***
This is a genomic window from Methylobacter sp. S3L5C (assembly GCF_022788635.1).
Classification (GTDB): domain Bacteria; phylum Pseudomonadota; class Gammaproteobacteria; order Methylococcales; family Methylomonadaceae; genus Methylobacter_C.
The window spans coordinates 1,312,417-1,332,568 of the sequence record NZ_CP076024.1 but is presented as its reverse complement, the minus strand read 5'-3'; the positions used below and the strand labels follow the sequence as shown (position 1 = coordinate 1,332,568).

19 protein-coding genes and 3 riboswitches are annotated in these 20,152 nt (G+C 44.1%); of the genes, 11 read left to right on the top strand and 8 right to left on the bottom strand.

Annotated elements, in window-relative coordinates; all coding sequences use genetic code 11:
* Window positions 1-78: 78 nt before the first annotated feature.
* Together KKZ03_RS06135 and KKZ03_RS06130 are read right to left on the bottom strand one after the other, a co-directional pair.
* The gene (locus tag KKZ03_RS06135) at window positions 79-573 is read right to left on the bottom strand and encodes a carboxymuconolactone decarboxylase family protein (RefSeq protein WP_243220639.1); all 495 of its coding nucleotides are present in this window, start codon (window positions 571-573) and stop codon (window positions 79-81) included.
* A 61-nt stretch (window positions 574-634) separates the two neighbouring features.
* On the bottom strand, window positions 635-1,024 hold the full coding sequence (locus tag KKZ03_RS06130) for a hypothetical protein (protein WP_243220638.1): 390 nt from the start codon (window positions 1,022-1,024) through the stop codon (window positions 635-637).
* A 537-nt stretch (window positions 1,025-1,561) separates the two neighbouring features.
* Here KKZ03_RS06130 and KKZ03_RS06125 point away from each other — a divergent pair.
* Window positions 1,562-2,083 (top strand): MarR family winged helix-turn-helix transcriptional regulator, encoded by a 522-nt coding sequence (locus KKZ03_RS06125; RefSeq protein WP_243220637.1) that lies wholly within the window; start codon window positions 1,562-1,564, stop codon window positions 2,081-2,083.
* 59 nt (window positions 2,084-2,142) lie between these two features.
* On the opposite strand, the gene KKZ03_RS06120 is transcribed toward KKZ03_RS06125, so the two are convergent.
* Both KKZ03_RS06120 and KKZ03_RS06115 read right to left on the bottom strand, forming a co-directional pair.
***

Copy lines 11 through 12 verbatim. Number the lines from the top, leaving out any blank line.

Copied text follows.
* A 537-nt stretch (window positions 1,025-1,561) separates the two neighbouring features.
* Here KKZ03_RS06130 and KKZ03_RS06125 point away from each other — a divergent pair.